Path diagrams are wonderfully economical and precise methods of communicating the structure of a model. For example, Carroll’s (1993) Three Stratum Theory of Cognitive Abilities is usually shown with a diagram like this:
However, this model implies things that might not be strictly true. For example, it is possible that not all of the broad abilities (including g) are distinct entities. It is possible that some of them, to some degree, are what I have called hierarchical abstractions. The basic idea is that there might not be some general ability that applies to many different tasks. It is possible that certain distinct abilities tend to be used together in the same kinds of tasks, often forming a functional unity. For example, inductive and deductive (sequential) reasoning are rarely used separately. Rather, they are used in tandem to reach logical conclusions (in a syllogism, for example). Thus, it is reasonable to talk about a superordinate category of fluid reasoning even though it consists of distinct processes. So, in a much abbreviated form, Gf and Gc can conceptualized like so:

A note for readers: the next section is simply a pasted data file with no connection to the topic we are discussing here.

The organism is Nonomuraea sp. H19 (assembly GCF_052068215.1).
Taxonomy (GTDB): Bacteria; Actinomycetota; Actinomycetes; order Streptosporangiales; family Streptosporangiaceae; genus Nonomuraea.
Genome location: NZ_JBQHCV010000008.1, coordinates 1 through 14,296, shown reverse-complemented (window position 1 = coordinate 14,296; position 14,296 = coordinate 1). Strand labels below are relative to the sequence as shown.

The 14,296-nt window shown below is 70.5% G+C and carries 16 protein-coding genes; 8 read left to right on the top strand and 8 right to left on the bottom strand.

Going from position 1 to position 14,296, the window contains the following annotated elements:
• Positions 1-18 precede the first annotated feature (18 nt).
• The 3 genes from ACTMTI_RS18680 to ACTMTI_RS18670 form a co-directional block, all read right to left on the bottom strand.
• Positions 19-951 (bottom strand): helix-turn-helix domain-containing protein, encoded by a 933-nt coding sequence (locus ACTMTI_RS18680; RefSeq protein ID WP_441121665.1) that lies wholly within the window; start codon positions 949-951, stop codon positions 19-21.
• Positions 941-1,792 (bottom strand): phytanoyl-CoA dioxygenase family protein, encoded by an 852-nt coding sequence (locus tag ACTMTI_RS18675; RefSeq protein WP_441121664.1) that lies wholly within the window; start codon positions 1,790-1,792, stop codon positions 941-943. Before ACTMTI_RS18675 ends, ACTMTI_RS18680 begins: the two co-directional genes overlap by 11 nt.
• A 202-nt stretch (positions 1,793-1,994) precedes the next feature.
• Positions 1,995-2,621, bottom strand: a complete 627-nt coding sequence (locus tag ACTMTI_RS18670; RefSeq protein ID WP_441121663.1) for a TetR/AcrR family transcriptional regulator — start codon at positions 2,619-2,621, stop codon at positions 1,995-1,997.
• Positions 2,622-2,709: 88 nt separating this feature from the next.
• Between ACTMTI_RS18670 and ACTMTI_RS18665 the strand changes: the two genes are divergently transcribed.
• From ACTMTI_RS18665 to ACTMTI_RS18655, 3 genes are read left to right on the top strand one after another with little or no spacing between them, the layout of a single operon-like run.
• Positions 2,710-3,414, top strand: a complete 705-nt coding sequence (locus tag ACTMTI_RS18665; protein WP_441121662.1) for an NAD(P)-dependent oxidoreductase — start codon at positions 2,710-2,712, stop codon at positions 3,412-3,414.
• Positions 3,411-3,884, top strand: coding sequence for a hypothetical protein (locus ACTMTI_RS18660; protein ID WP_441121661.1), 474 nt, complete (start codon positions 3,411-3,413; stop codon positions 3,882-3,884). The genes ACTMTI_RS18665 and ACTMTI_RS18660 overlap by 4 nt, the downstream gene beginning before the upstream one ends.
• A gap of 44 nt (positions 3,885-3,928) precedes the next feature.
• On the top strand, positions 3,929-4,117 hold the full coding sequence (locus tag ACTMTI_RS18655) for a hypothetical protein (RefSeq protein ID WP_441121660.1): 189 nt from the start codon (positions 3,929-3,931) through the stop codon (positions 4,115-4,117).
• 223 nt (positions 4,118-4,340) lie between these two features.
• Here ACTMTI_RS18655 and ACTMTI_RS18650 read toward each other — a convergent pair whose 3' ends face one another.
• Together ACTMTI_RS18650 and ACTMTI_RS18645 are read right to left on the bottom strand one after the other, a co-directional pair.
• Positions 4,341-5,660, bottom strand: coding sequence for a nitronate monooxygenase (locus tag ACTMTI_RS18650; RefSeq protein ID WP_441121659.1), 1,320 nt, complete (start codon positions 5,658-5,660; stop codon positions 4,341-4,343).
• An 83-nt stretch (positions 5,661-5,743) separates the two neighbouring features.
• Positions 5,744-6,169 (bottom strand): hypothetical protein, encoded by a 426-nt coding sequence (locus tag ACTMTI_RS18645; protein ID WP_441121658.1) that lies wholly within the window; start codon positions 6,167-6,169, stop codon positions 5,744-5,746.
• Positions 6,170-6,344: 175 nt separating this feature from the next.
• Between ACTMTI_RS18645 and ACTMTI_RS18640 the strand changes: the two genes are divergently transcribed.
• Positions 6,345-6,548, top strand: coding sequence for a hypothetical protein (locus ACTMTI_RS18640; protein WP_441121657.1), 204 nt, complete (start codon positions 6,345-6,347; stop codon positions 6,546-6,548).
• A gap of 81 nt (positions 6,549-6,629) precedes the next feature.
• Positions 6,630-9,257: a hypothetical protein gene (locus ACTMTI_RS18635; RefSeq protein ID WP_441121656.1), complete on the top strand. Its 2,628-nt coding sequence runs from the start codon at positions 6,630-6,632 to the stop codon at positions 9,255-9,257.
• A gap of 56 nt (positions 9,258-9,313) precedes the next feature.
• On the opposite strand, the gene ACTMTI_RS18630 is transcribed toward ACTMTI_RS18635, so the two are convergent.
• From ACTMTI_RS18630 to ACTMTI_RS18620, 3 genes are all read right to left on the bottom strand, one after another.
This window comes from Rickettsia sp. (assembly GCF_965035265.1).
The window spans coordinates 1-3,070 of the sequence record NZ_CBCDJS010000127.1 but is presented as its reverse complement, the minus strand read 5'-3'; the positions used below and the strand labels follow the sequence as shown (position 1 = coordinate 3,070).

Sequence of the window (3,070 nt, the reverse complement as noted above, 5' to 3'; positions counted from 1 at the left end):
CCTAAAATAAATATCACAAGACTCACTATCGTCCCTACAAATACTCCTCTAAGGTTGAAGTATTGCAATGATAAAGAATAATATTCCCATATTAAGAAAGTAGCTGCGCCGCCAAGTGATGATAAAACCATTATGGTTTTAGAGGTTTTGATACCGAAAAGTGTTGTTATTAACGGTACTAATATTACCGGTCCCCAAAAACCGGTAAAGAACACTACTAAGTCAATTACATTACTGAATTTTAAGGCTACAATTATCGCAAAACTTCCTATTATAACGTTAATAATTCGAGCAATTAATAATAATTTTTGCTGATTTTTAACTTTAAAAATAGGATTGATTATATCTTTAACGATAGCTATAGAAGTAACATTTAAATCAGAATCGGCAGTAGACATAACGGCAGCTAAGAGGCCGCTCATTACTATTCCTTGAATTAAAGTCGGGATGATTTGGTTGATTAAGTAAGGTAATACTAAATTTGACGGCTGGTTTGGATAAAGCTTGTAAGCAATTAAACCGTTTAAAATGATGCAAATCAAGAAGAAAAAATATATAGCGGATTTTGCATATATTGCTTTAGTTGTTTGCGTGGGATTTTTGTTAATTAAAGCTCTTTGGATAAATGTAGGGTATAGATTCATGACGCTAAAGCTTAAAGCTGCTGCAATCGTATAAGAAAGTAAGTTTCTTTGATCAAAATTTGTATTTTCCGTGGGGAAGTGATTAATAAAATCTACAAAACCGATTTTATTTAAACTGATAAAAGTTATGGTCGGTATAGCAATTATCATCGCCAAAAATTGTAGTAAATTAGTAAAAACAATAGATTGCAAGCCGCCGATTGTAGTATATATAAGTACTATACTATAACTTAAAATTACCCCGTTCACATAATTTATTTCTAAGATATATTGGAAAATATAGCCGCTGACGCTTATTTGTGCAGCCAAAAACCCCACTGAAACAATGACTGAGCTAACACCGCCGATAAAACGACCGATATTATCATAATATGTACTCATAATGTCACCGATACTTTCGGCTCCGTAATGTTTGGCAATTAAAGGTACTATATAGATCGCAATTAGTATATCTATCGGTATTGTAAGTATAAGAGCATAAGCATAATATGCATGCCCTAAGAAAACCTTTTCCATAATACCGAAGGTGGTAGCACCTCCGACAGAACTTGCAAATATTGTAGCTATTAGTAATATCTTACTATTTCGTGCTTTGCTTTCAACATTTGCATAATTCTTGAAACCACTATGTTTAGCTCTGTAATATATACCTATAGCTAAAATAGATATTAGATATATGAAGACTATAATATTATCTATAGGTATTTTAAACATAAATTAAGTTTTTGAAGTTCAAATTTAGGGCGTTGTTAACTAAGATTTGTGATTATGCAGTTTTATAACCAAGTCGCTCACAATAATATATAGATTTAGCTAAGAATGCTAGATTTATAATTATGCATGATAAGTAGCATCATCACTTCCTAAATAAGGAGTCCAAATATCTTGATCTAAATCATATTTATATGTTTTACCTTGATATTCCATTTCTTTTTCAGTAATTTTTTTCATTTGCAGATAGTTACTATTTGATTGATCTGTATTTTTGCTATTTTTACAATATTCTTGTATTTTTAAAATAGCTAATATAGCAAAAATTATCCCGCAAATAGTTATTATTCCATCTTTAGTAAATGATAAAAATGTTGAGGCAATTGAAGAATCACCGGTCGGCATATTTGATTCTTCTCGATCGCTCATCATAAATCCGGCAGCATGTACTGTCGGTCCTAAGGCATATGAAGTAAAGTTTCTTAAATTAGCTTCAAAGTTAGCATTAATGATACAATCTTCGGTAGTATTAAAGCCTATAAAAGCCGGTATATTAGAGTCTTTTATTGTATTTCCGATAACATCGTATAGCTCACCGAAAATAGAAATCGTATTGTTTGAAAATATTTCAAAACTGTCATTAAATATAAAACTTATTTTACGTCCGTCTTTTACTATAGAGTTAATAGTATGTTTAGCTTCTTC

Of course, all the narrow abilities in the diagram might be abstractions themselves, consisting of many different sub-components.
I thought that it might be helpful to re-draw Carroll’s diagram in a way that does not commit us to thinking of the various constructs in the hierarchy as distinct abilities:
Carroll, J.B. (1993). Human cognitive abilities: A survey of factor-analytic studies. New York : Cambridge University Press.